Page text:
Robin from France
 
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Joined: Thu Jan 02, 2014 2:17 pm
Hi everyone,

I've just purchased my third cf (it's catching!)

After a '78 Trailblazer which has been lightly updated and customized, and a '76 diesel panel van which is still somewhere at the back of my workshop, I picked up this beast last weekend:

Image

I know about the reverse thread on the driver's side (continental) but I'm missing the lug wrench. At a guess it is probably 1 1/8th inches, but I'd like confirmation before I start looking for one (or a 3/4 inch socket will do)

Also what size tyres to fit? I think it's 185R14 but can someone confirm please?

Thanks,
Robin

Postby Robin from France » Tue May 03, 2016 5:12 pm


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Phil Bradshaw
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Location: Rossendale (BB4)
Wheel nut size is 28mm AF (5/8-inch Whitworth in old money, 1.1 inch across flats).
1+1/8 inch AF (1.125 inch) hexagon socket will do (and may be easier to use on rusty nuts). :)

The ideal tool is a Melco HDW/1/E plus two HDW/E/TB 30 inch extensions for 'cracking' even the most stubborn of wheel nuts.

Tightening torque (threads clean and dry, cones lightly smeared with grease) is 290 Nm (215 lbf ft).

Tyres: 185R14, pressure 2.8 bar (40 psi) all round when fully laden.
    What is real is not the external form but the idea, the essence of things. Constantin Brâncuși

Postby Phil Bradshaw » Tue May 03, 2016 5:42 pm


Robin from France
 
Posts: 66
Joined: Thu Jan 02, 2014 2:17 pm
Thanks Phil - that's another cup of tea I owe you...

I'd better get looking for a 28mm socket then.

Robin

Postby Robin from France » Tue May 03, 2016 6:06 pm


Robin from France
 
Posts: 66
Joined: Thu Jan 02, 2014 2:17 pm
And I forgot to ask the other part, as usual...

Tube less or not tubeless, that is the question.

As fitted I've got tubeless tyres with tubes in them (!) and the wheels are in good condition, but the tyres are shot.

Robin

Postby Robin from France » Tue May 03, 2016 6:18 pm


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Phil Bradshaw
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Location: Rossendale (BB4)
5.00Kx14 rims have no rebates for tubeless tyre beads: once a tyre deflates it can come off the rim.

On the other hand, a punctured tube usually will deflate much more rapidly than a punctured tubeless tyre.

Fitting tubeless tyres can be a pain as well if either bead won't seat properly during inflation.
Quick and dirty remedy is to spray WD40 or similar into the tyre then ignite it so that both beads seat well enough to allow normal inflation.
    What is real is not the external form but the idea, the essence of things. Constantin Brâncuși

Postby Phil Bradshaw » Tue May 03, 2016 10:20 pm


Robin from France
 
Posts: 66
Joined: Thu Jan 02, 2014 2:17 pm
Thanks for that Phil.

I'm going to get 4 new 185R14 tyres then (and keep the only two good ones I've got for the inside rears. I've got six rims with riveted centres and one welded rim with Michelin written on it. Out of seven, three have tubes, so I'll do without and leave the fitting to a professional (with or without WD40)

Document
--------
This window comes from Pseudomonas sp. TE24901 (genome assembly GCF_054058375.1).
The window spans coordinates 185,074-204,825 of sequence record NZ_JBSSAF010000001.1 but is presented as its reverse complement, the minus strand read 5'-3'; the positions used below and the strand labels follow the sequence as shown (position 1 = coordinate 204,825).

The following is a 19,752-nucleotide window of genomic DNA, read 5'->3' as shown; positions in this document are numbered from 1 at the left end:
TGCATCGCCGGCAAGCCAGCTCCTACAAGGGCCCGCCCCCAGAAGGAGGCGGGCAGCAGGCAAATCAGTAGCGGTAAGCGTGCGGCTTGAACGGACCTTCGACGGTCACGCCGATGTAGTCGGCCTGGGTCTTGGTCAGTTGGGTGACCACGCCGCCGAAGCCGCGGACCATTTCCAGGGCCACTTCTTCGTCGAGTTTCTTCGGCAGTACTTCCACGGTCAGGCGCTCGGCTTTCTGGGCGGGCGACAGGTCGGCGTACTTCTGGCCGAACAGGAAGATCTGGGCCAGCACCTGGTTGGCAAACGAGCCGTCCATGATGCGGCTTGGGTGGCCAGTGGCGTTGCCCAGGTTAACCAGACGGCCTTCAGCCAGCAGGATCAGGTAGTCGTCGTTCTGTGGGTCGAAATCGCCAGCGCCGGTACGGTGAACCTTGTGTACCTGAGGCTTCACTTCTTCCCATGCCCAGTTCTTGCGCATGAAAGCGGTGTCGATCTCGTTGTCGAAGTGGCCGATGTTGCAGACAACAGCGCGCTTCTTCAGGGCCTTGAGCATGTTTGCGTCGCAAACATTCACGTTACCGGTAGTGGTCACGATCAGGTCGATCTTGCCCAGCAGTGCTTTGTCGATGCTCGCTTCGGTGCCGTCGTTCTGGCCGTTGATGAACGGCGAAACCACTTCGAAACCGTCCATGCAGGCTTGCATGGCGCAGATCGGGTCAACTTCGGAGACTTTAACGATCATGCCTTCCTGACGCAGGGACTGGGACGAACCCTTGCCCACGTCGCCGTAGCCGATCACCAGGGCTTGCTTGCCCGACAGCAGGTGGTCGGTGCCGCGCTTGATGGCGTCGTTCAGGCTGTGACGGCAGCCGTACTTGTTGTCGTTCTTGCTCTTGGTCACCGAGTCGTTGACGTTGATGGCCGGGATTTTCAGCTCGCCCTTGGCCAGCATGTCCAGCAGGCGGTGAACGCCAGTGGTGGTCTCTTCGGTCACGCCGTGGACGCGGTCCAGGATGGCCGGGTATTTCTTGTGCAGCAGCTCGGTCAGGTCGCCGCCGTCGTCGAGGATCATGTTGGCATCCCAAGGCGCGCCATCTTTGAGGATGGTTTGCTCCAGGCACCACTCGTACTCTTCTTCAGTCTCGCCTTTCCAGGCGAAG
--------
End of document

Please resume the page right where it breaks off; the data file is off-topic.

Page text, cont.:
I also managed to borrow a 28mm socket wrench which worked wonders.

Robin

Postby Robin from France » Wed May 04, 2016 7:39 pm


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Phil Bradshaw
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Check the welded rim to be sure that it is identical (centre offset, stud holes shape etc.) in case it's an early model Transit rim, or even LDV.
    What is real is not the external form but the idea, the essence of things. Constantin Brâncuși

Postby Phil Bradshaw » Wed May 04, 2016 8:03 pm


Robin from France
 
Posts: 66
Joined: Thu Jan 02, 2014 2:17 pm
Hi,

the wheel is identical save the absence of rivets and the Michelin sign instead of the Dunlop sign. I'm also looking at coulours - the wheels still have original paint on the insides, four are cream, two are dark grey and the Michelin rim is a lighter grey. The cream suits best, but should I use Hammerite or similar, or is it a chassis paint?

Any ideas?

Robin

Postby Robin from France » Thu May 05, 2016 9:51 am


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Phil Bradshaw
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Location: Rossendale (BB4)
Hammerite cures to a glass-like brittleness over time so will chip easily.

I've found Combicolour (aka Rustoleum) to be a good compromise for durability and sticking to just about any clean surface without going over the top with preparation. Does what it says on the tin. :)

I've also found Combicolout thoroughly mixed with a small amount of xylene base thinners to be good at binding together existing iffy paint cover once the loose stuff has been scrubbed off.
    What is real is not the external form but the idea, the essence of things. Constantin Brâncuși

Postby Phil Bradshaw » Thu May 05, 2016 10:48 am